The story is basically about a young woman whose parents have meddled in her life. The narrator, Lorna, tries to make the best of things by criticizing others. For example, she did not test into the grammar school so she talks about the mess there and the bad habits the kids pick up.
The refrain from the title, "you should have seen the mess" is repeated in this way, to discount things the narrator cannot be a part of or doesn’t understand. Mess is used as an excuse to leave things. For example, Lorna feels uncomfortable in her first job, so she decides to leave because of the rickety furniture.
After quitting her job, Lorna gets a new job at a neater and more modern facility, Lowe's Chemical Co. She makes friends with the Darby's, a doctor family who have money but a messy and unkempt house. Lorna is surprised that she likes them despite the mess. The Darby's introduce her to a chemist assistant whom she dates, but he was an orphan and only bathes once a week because that's the only time he has hot water. They then introduce her to an artist, Willy Morley, who also has an unhygienic house. They date, but he does not make advances to her and does not even paint her portrait, so Lorna decides that she cannot sink so low as to marry him.
"You Should Have Seen the Mess" is about a 17-year-old named Lorna who has graduated with a degree in typing and who works in a chemical company. She is obsessed with cleanliness and a kind of superficial presentability, and she speaks about her joy at attending a secondary modern school instead of the grammar school at which she might have gotten a better education, because the secondary modern school is, in her words, more "hygienic."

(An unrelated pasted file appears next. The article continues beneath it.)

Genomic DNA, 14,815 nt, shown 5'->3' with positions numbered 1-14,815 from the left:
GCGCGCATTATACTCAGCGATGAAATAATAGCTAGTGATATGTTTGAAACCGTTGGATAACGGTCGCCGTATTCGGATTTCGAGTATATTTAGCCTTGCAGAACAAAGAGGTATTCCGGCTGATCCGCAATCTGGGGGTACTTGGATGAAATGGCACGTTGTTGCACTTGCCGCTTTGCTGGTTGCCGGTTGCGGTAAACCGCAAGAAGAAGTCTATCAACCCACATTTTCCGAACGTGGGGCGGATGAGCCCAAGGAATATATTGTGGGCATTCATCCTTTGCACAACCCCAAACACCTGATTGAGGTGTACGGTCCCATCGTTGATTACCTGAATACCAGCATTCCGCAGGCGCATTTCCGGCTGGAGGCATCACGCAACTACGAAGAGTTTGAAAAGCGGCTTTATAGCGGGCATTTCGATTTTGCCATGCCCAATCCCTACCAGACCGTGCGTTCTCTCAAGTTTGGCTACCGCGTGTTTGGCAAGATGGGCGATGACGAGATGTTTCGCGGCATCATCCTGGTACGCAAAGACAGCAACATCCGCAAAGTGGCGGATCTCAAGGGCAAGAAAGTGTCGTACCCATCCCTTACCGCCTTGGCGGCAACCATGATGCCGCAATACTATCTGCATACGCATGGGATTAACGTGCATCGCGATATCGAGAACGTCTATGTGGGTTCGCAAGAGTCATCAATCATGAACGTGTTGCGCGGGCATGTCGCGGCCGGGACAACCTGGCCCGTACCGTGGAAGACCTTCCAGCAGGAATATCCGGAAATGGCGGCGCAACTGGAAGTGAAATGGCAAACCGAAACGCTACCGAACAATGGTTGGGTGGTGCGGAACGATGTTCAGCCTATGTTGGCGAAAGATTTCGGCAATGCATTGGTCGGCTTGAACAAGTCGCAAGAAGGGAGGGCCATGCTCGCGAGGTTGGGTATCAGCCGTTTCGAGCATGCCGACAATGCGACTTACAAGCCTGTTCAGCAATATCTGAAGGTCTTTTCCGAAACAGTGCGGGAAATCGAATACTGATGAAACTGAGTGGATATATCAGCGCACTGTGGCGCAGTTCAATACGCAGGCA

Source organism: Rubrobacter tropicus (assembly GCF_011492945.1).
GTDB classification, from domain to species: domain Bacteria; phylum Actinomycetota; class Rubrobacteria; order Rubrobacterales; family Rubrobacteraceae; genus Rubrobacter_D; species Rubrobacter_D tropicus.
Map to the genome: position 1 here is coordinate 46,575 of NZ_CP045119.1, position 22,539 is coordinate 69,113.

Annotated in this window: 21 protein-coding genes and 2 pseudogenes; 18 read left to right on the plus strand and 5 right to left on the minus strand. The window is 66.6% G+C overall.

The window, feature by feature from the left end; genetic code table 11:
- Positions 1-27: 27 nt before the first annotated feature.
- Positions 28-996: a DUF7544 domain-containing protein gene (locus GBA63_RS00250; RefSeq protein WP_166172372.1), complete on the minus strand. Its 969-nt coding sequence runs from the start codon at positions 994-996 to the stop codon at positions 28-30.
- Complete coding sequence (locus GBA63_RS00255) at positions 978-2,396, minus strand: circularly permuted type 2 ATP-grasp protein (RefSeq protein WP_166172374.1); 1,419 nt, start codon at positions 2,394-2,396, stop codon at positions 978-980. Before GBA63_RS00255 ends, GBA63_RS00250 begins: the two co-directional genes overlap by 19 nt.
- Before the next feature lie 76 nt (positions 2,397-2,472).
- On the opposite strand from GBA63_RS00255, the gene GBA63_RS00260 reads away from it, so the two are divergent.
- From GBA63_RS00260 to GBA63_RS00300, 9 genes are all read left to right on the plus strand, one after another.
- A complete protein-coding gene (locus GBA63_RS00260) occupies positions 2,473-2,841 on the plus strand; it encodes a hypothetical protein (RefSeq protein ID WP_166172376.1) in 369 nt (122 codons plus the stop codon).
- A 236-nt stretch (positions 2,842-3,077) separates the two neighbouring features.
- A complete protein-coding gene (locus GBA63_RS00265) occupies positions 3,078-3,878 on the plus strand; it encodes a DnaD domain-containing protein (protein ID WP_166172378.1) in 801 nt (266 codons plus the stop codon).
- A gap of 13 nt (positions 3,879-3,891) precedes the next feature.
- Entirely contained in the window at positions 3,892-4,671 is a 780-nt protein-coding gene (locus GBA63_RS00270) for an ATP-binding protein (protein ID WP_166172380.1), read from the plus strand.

She previously worked at a solicitor's office but quit because of the cracked tea cups and the generally run-down appearance of the place. Lorna's mother, Mrs. Merrifield, keeps their council flat spotless and expects the same of other people. Though Lorna is gifted at English, she won't consider taking a job at a publishing house because the company's offices are messy, and she settles for a job at a chemical concern because it is modern and has the latest models of typewriters.
Lorna applies the same principles to dating. She befriends a doctor and his wife named Dr. and Mrs. Darby, though they are messier than she would like, and they introduce her to a good-looking chemist's assistant. She eventually tires of him because he is poor and won't be able to provide her with the "extras" she likes. She then dates an artist named Willy Morley. As he wears a dark shirt, she can't tell immediately whether he's clean. Though Willy cares for her, has money, and enjoys her company, she rejects him in the end because his place is too messy and "it would break my heart to sink so low."
Lorna is an obsessive person whose evaluation of the world around her is clearly distorted. Her obsession with cleanliness and with presenting a kind of middle-class respectability stems in part from her (and her mother's) insecurity. They live in a council flat, which is public housing in Britain. They want to be socially acceptable by keeping their flat spotlessly clean. Lorna's insecurity over her class status makes her unable to relate well to others and to find happiness.